There is a growing trend of protection products/advice sold through an aggregator. Are we at risk of creating a two tier advice market, and if so what would this mean?
Rob Quayle, Direct Life
Many people now want to use self-service options. Price Comparison sites are excellent places to do so. However, the question remains: if those people had spoken to an adviser first, would they have bought a different product?
In my opinion the answer is quite possibly yes, and what’s more, this is likely to have been a more suitable product. That is not to say the product they bought will be inappropriate, and we have to bear in mind as they did not approach an adviser, it is possible that had Price Comparison sites not existed they would not have purchased any product at all, which would be the worst case scenario.
However, it is too simple to look at this as a two-tier market. There are adviser-based aggregator solutions, such as LifeQuote Consumer, that allow consumers to self-serve for simple products, with the option of defaulting to an adviser for more complex needs.
These start closing the gap between Advised and Non-Advised, ensuring information is available for the consumer to determine whether or not they really do understand their needs and the right solution.
By having help at hand and good follow up the gap can be sealed. But, regardless of whether it’s one, two or three tiers, I would hope that we would all agree that being able to cover one’s protection needs is the foremost priority. And that as a consequence, the ability to provide a range of accessible channels for purchase, with products and services to suit the varying demands of consumers, must be at the heart of our industry.
Carl Lamb, IFA firm Almary Green
We are looking at the potential for a [two-tier] market and speaking as an adviser, I think we have to be conscious of that. It’s very difficult because, ultimately, with protection, people still need advice.
It is slightly bizarre that protection advice is still not regulated because inadvertently people could end up buying the wrong product, and there are issues around trusts and other bits and pieces. It’s important for the individual, they need to be aware how the contracts are bound and the different bells and whistles that accompany it.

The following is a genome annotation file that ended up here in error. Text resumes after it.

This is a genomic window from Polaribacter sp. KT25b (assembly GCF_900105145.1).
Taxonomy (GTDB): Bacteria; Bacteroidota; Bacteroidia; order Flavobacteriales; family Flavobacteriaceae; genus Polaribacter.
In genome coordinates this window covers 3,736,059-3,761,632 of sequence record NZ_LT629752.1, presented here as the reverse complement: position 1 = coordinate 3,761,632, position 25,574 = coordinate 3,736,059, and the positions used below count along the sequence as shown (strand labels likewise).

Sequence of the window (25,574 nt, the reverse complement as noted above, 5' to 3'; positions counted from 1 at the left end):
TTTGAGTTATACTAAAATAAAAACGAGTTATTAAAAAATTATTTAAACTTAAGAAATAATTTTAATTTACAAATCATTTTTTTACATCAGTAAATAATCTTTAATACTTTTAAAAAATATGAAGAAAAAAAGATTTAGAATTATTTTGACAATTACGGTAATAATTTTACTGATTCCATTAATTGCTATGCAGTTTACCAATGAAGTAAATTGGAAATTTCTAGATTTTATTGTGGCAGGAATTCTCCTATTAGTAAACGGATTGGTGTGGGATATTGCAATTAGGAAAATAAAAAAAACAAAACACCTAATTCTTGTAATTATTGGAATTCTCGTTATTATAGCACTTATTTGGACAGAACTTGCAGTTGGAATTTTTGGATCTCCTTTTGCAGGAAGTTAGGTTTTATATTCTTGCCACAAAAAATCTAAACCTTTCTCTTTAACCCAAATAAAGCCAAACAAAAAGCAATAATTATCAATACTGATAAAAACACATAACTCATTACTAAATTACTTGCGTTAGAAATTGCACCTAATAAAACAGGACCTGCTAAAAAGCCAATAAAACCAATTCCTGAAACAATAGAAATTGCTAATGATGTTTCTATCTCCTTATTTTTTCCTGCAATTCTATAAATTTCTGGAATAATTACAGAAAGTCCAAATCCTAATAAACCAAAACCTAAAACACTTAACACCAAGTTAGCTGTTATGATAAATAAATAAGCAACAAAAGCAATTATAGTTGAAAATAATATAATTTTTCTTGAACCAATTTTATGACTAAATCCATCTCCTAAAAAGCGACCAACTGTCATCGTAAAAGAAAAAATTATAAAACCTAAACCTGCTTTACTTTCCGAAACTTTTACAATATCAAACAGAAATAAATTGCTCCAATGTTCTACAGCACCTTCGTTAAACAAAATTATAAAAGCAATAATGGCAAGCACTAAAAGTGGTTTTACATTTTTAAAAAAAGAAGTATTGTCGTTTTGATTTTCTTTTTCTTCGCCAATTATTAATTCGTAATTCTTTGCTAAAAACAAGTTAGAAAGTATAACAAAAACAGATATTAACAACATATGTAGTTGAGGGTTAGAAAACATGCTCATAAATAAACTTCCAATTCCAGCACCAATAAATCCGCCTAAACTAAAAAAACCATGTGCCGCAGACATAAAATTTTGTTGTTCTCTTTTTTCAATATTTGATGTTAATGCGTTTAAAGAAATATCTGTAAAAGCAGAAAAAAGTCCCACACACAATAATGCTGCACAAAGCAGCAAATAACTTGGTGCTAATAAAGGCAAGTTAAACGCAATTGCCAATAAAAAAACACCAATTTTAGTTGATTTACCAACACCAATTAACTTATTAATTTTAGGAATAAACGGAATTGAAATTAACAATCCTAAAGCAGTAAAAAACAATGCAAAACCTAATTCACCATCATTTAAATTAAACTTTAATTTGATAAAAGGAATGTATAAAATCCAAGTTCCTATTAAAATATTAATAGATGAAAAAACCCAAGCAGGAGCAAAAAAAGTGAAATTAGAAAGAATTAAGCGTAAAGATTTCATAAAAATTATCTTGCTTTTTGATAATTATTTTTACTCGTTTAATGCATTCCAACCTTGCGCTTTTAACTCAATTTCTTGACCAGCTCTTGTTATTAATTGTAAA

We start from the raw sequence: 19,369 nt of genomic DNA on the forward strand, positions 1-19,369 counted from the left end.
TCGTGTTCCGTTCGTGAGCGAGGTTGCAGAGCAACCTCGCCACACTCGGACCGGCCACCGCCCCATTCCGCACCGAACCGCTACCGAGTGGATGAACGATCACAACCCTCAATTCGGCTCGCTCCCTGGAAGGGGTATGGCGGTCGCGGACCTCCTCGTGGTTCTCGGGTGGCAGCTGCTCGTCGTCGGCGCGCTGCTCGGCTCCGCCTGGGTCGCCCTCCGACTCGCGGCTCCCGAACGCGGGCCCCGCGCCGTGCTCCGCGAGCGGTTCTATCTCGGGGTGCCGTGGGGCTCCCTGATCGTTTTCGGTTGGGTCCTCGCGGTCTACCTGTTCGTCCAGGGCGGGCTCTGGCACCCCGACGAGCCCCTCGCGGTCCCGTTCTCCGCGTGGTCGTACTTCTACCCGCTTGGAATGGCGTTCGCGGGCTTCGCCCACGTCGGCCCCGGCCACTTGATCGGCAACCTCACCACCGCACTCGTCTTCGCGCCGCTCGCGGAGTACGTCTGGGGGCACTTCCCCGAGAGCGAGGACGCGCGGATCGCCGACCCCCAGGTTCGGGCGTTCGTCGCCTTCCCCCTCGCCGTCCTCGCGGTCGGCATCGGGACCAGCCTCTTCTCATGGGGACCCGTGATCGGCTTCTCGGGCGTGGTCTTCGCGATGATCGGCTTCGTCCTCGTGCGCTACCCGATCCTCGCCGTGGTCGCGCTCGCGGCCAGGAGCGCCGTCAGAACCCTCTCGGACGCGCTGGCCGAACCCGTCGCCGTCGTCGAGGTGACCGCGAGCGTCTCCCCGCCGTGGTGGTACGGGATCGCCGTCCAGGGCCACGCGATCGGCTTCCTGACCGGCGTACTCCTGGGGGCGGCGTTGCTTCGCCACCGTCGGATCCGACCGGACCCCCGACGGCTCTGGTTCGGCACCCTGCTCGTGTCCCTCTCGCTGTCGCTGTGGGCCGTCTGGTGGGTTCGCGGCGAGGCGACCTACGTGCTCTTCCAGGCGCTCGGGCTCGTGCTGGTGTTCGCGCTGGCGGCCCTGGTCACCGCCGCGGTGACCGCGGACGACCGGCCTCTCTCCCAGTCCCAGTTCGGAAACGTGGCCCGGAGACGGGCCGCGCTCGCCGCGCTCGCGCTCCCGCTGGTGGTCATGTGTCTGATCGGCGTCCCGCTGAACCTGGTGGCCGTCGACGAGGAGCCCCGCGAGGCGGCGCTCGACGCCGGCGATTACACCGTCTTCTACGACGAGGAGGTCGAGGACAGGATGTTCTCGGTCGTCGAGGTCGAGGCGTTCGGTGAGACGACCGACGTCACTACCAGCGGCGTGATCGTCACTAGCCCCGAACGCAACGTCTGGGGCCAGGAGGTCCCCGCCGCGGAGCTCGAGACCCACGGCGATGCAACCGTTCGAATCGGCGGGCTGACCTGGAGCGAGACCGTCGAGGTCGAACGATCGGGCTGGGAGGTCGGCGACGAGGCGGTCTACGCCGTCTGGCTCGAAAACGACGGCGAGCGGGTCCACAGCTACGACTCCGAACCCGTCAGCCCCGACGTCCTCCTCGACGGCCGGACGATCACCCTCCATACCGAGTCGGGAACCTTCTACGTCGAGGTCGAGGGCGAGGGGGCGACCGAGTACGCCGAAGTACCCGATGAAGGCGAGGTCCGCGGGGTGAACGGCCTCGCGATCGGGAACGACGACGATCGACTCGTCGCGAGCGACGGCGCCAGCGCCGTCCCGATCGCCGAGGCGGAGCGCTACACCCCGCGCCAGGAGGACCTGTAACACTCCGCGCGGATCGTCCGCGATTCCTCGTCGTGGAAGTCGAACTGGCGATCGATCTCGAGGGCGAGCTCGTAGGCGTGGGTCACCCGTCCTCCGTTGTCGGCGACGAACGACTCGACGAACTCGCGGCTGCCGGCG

[In terms of unintended consequences] It’s very much buyer beware. Because a consumer thinks he needs some type of protection may mean he actually needs something completely different.
It’s about making people understand that just going on price alone [isn’t right, you need to also think about], the structure, what it covers and the benefits. It’s about making sure you’re doing a cost-benefit analysis. Any decent adviser would undertake a cost-benefit analysis for you.
I think simple term policies is not so much of an issue but policies such as critical illness or income protection or anything with any additional benefits must be sold on an advised basis.
It’s about making sure people think about what they’re getting themselves into. People need to be made aware of what the options are and the benefits and the pitfalls.
When it comes to the advice process, where the products are more complicated in nature, they should be advised.
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